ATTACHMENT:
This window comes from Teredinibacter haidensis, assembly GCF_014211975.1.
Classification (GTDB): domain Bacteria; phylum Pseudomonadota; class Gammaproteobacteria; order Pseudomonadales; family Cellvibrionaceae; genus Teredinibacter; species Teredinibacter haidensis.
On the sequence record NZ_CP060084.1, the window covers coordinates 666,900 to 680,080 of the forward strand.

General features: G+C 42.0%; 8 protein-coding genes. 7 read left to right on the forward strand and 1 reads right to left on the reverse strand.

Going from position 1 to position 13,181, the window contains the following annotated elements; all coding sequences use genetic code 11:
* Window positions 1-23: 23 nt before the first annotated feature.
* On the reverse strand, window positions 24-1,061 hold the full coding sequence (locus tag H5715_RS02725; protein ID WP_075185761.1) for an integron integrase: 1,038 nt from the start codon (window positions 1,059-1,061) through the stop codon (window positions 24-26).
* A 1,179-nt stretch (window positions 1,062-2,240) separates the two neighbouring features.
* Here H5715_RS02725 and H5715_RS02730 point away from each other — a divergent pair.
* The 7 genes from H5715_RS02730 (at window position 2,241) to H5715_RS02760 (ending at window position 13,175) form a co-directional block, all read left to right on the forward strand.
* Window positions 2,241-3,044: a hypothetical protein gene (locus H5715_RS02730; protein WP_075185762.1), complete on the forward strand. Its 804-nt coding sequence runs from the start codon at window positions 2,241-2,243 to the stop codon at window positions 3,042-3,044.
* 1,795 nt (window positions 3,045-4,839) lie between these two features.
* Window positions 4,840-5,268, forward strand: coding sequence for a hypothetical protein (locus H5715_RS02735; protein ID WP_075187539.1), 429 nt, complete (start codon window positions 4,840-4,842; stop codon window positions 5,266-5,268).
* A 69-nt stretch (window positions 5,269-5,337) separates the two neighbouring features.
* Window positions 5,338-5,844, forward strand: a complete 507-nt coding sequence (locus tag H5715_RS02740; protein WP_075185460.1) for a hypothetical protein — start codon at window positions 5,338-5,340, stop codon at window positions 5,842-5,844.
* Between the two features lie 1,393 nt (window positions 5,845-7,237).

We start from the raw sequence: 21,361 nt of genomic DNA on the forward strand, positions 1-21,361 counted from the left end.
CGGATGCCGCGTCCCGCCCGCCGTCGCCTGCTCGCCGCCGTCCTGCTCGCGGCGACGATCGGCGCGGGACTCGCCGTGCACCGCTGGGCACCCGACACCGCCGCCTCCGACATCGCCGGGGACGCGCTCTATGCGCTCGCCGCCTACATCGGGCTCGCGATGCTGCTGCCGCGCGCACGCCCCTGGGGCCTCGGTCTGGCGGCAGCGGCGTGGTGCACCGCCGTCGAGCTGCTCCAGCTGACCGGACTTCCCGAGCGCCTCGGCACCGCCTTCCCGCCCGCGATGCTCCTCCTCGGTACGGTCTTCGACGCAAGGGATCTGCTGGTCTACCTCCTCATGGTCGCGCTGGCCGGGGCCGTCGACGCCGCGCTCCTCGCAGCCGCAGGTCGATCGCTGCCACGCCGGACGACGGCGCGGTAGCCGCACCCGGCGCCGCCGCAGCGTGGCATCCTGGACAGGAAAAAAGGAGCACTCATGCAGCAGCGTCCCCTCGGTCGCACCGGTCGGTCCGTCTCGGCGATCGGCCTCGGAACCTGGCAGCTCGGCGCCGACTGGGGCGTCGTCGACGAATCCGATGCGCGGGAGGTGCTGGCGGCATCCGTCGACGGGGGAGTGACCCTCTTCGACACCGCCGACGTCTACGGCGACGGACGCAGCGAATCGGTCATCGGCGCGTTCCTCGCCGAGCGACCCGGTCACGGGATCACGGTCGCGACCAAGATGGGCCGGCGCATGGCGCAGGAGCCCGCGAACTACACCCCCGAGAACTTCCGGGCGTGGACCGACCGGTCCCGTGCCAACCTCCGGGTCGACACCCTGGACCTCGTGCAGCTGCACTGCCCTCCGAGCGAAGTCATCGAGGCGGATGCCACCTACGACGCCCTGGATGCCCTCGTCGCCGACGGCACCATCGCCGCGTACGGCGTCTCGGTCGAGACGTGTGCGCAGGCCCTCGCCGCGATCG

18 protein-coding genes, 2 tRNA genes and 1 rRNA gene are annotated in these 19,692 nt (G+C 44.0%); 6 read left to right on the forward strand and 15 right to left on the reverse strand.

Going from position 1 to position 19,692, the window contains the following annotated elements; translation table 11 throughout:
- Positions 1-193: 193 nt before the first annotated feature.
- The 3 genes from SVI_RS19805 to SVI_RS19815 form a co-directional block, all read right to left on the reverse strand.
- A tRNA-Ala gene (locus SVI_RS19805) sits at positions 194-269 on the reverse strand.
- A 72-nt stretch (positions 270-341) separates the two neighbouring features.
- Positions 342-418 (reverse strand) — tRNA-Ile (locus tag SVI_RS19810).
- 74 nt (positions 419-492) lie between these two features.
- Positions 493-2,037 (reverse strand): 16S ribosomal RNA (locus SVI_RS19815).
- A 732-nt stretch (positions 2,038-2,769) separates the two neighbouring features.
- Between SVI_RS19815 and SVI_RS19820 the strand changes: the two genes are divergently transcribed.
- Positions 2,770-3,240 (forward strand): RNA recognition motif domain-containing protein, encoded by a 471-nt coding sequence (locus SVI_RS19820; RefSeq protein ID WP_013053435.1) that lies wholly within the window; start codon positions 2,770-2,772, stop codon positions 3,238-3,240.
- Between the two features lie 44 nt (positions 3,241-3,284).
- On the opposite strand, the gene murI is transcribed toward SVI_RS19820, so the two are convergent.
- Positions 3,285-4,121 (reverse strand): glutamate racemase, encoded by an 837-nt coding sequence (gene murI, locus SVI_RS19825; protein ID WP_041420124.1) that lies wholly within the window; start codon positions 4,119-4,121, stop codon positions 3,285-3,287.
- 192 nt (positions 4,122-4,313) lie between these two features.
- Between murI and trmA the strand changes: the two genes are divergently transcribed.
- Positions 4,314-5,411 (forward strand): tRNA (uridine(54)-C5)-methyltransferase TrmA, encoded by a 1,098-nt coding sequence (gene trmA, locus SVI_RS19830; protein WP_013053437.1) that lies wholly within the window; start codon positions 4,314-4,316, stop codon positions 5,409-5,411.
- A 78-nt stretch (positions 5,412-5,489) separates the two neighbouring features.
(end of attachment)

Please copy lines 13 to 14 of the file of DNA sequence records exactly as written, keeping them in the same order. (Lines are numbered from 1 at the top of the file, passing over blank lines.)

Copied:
* Window positions 4,840-5,268, forward strand: coding sequence for a hypothetical protein (locus H5715_RS02735; protein ID WP_075187539.1), 429 nt, complete (start codon window positions 4,840-4,842; stop codon window positions 5,266-5,268).
* A 69-nt stretch (window positions 5,269-5,337) separates the two neighbouring features.